Is There Still a Carry Trade in FX?


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Sam Evans

10 Feb, 2017

in Forex

Over the last few weeks there I have noticed much confusion in the air regarding the state of the current financial markets and with so much political and economical news in the air, it’s far from surprising to hear the questions coming.

Anyone with a little experience in the world of currency trading is familiar with the impact that Central Bank Interest rates have on currency prices, and we are told to pay as much attention to this as possible so as to keep informed on all factors shaping exchange rates across the board. When reading about anything to do with FX and interest rates, you will find commentary on one aspect called the Carry Trade which is something I have been getting many questions about lately. It is a very important aspect of Forex and can be hugely helpful in analysis if you know what to look for, so let’s take a deeper dive into it.

The Carry Trade has typically been a trading strategy used by major investors and institutions to greatly increase the rate of return or yield which they are getting on their money. As we know, Central Banks around the globe have the power to change their interest rates regularly through economic policy. The higher the rate are, the more attractive the currency is to the outside investors. The lower those rates are, the less likely people are to hold their money in that currency. The difference between worldwide rates is dependent on the policies of the Central Banks themselves and varies from nation to nation, with some being much higher or lower than others at any given time. So how would an investor take advantage of this?

A good example would be to focus on a currency like the Japanese Yen. Traditionally, the Yen has held lower rates than most other currencies, mainly since the Japanese Bank wants to maintain a cheaper currency which in turn means that it is more affordable for other nations to buy Japanese exports. As we know,Japanis built on exports so a weaker Yen works nicely in their favor. Due to these factors, the Carry Trade evolved into a strategy where investors could borrow one currency with a low rate attached to it, like the Yen and then sell to buy or invest in another higher yielding currency like the British Pound, Euro and even the USD itself.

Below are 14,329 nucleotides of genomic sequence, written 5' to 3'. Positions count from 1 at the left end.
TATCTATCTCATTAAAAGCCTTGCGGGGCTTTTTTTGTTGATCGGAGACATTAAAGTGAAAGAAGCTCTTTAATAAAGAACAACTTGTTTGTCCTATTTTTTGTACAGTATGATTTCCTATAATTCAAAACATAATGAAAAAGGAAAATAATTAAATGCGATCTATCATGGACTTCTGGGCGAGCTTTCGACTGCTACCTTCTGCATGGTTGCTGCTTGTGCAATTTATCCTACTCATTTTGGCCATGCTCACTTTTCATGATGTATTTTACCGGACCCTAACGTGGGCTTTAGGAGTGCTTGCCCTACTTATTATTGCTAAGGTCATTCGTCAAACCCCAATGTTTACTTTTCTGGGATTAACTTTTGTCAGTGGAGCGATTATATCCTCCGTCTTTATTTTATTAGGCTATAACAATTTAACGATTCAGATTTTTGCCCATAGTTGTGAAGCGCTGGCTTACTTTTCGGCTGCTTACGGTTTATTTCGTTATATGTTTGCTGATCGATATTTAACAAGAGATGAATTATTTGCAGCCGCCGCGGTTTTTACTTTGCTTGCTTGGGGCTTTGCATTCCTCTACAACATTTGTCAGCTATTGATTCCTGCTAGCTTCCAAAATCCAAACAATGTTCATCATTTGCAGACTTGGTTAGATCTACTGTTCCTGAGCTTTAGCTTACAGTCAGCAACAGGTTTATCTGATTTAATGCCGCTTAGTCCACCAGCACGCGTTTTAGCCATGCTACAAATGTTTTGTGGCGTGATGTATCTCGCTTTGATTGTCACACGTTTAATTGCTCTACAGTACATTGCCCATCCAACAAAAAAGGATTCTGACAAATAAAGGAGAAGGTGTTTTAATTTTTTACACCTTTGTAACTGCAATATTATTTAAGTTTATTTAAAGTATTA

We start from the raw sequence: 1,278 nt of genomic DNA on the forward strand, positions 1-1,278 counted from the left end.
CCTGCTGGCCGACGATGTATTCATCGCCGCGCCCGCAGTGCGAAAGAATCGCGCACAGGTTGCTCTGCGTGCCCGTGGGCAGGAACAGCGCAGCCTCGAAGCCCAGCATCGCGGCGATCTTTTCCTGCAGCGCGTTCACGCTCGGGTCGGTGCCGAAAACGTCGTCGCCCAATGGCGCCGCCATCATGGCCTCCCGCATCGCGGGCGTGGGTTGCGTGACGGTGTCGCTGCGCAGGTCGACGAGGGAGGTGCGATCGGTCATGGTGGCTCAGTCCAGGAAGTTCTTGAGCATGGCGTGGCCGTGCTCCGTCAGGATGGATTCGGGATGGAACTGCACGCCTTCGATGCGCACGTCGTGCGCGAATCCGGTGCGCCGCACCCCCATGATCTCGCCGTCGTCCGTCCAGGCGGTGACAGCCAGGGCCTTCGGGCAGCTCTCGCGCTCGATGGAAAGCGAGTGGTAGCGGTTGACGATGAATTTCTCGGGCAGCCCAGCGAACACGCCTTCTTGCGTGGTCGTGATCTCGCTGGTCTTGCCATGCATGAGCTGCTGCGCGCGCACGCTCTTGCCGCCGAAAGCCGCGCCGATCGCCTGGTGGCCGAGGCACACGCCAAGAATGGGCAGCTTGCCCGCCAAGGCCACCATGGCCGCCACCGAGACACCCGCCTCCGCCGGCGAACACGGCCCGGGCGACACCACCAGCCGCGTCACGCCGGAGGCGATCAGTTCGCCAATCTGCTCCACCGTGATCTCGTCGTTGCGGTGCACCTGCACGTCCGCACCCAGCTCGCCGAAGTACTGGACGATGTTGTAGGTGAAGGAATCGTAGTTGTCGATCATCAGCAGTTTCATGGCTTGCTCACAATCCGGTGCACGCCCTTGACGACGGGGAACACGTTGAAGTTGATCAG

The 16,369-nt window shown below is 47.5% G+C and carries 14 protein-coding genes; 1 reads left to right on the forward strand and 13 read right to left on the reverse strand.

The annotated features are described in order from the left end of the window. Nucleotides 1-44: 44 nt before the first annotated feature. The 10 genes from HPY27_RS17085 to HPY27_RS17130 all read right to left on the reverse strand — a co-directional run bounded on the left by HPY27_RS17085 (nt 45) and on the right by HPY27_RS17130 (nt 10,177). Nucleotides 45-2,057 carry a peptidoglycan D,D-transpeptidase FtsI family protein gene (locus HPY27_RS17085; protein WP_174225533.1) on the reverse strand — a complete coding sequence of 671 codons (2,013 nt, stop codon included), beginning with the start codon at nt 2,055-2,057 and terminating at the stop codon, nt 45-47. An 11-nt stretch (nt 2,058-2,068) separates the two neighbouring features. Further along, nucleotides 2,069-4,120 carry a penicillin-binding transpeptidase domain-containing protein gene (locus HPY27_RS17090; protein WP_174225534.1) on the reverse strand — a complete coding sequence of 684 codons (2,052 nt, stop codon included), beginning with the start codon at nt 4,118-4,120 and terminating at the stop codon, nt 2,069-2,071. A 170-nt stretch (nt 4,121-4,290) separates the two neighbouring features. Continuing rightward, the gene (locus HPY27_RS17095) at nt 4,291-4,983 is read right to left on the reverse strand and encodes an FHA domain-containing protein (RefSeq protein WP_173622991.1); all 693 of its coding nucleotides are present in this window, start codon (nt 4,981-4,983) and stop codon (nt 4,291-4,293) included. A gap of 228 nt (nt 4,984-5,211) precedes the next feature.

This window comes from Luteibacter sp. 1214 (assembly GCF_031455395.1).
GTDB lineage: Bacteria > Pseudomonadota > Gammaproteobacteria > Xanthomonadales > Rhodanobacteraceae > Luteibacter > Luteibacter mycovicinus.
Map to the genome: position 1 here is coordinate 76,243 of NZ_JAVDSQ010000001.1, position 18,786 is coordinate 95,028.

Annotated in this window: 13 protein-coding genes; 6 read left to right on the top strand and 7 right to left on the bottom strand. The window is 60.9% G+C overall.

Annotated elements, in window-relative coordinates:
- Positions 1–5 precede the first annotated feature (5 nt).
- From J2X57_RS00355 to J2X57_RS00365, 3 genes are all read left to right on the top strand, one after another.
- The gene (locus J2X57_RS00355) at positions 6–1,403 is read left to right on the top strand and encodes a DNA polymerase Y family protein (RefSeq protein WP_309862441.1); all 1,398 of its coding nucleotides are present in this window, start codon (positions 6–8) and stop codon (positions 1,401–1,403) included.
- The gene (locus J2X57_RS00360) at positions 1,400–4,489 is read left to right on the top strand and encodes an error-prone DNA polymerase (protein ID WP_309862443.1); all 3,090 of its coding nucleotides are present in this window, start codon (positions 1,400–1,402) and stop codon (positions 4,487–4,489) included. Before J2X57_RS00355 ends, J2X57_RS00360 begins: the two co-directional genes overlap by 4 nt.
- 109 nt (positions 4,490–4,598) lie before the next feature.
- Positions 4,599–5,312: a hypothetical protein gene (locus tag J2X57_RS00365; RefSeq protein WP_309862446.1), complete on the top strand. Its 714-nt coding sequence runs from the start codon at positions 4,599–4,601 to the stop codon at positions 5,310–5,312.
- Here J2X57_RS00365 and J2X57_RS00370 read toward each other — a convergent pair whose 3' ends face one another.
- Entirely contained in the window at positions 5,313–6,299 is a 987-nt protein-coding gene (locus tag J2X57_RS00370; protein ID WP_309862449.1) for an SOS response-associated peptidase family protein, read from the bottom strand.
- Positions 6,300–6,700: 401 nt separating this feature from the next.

As a result of the carry, we would see long term trends develop over the years as more people would borrow and sell Yen to buy stronger currencies and get paid what we call the rate differential. As well as recovering this differential, the investor would also gain from the change in rates. Here is an example of the carry trade in full working order on the GBPJPY between 2004 and late 2007: 


Do you notice how the trend of GBPJPY is in the same direction as the S&P 500 Index? When things are doing well in global markets, investors tend to build up a higher appetite for risk and are happy to use their profits to attempt strategies like the carry trade. At the time, rates in theUKwere above 6%, way more than inJapanwhere they were below 1%. That is a free 5% you would have been receiving, along with the major gain in pips. However, as we saw when the Credit Crunch reared its ugly head in 2008, all good things come to an end and the carry trade unwound in spectacular fashion:


Up until 2009, both charts are practically in perfect sync, but the “flight to quality” by nervous traders and investors who were closing their positions and going back to cash caused a shift and we see the collapse in both Stocks and the GBPJPY. As you can see, overall market sentiment will change very quickly, sharply adjusting the supply and demand for markets in the blink of an eye.

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